The city’s budget hearings are scheduled for next week, and they could be lively.
That’s because the seven-member City Council has four new members since the November election. They have been asking staff a lot of questions, and questioned the assumptions underlying how the city operates. The other reason is new Mayor Ted Brandvold’s 100-day budget review committee.
Committee members held their first meeting April 1 and have been meeting frequently since then, in sometimes marathon sessions with city staff, reviewing the city’s current budget and finances. Committee Chairman Chuck Bryant said he plans on attending the hearings and has invited other committee members.
The hearings will focus on Modesto’s proposed 2016-17 budget, which starts July 1. City officials expect to release the budget this week. City Manager Jim Holgersson said the public should expect a budget that essentially maintains the same levels of city services.
Never miss a local story.
Holgersson reiterated a concern he and other city officials have been raising recently: Modesto’s sales tax revenues are trending below projections. The city has pointed to lower gasoline prices, more people shopping online and in neighboring cities as the culprits.
Sales taxes are the biggest revenue source for the city’s roughly $115 million general fund, which makes up roughly a third of the city’s operating budget and primarily pays for public safety.
One thing to watch during the budget hearings is how good of a job city officials do making their presentations. One of Modesto’s shortcomings is that too frequently officials make presentations that raise more questions than they answer or are not clear. That issue has come up during some of the meetings of the 100-day committee and its subcommittees.
The council’s Effective Government Committee will hold the budget hearings in the basement chambers of Tenth Street Place, 1010 10th St. The hearings are open to the public.
The first hearing is Monday from 9 a.m. to 4 p.m. and will include presentations from the police and fire departments, public works and utilities. Tuesday’s hearing also is from 9 a.m. to 4 p.m. and will include presentations from the rest of the city’s departments. The committee is expected to come up with its recommendations to the council at Wednesday’s meeting, which is scheduled from 9 a.m. to noon. The committee could meet Thursday if needed.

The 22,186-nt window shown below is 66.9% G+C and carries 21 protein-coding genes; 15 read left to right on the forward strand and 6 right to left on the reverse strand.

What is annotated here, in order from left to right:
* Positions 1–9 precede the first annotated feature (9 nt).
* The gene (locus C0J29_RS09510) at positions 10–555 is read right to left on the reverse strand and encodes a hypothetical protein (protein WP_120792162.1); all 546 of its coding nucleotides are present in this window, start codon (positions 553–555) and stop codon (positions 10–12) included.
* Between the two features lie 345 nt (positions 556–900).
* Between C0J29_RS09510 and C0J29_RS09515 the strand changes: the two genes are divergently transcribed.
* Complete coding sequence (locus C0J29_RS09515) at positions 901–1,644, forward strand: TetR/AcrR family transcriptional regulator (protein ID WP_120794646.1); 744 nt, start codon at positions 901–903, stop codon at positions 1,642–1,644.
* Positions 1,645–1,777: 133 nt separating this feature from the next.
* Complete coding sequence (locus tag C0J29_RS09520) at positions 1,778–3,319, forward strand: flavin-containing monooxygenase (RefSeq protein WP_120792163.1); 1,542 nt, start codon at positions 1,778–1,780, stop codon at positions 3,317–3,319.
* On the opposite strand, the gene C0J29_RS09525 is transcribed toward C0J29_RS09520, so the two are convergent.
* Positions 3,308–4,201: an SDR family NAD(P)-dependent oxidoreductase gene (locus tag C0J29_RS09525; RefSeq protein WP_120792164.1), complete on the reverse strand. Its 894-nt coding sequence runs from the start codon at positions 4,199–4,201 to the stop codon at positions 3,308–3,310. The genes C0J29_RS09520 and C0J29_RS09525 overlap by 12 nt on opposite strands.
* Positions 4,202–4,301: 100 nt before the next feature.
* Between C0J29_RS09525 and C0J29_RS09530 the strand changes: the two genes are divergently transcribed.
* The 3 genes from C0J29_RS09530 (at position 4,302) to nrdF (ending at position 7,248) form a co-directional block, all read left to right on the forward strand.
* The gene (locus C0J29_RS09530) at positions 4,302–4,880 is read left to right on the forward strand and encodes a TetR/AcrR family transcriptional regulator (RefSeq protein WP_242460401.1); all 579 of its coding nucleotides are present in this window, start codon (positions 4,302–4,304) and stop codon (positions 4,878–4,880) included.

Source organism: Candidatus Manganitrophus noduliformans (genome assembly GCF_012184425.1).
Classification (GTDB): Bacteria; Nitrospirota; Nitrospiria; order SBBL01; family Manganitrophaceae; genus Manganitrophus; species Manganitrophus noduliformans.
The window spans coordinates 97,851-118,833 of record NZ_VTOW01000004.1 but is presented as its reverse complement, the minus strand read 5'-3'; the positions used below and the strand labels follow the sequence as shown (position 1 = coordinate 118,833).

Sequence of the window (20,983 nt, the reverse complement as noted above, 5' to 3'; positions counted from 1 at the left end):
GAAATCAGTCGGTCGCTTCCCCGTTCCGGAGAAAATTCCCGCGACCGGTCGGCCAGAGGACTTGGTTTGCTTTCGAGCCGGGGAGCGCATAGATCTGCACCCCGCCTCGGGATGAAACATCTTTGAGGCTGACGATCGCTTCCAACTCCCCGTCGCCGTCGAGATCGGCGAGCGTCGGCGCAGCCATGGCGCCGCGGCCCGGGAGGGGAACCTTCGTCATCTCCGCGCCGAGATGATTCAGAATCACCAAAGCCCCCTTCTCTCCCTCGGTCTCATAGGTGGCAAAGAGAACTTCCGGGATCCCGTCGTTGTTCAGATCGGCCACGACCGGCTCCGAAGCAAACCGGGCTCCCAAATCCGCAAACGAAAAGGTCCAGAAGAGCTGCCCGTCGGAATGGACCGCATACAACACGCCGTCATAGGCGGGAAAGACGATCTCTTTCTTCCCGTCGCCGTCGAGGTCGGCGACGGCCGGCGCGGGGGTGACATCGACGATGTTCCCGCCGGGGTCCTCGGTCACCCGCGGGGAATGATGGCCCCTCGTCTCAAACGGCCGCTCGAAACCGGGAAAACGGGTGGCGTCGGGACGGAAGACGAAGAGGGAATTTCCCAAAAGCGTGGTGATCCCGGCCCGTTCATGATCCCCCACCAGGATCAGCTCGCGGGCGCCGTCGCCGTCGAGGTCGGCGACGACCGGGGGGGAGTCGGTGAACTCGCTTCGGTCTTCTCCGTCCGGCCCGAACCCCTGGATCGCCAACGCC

The 100-day budget review committee is expected to report and make recommendations to the council in June. The council will adopt the budget ahead of the July 1 start of the city’s new fiscal year.
In other city news:
I was wrong in my column last week when I wrote Modesto was considering water rate increases of as much as 63 percent over five years. The proposed increases could be as much as about 80 percent.
The city is looking at increases of 25 percent in the first year, followed by 11 percent in the second and then three annual increases of 9 percent each. That adds up to 63 percent. But what I needed to do was compound the annual increases. When you do that, the proposed increases are about 80 percent.
The typical residential customer now pays $41.77 per month for water and would see that monthly bill increase to about $75 over the five years. This is the worst-case scenario Modesto is considering for the rate increases. The city is fine-tuning the increases and they could be less. But they still would be significant.
The council is expected to start the process to raise rates in June, with the increases taking effect in September if the council approves them.
Kevin Valine: 209-578-2316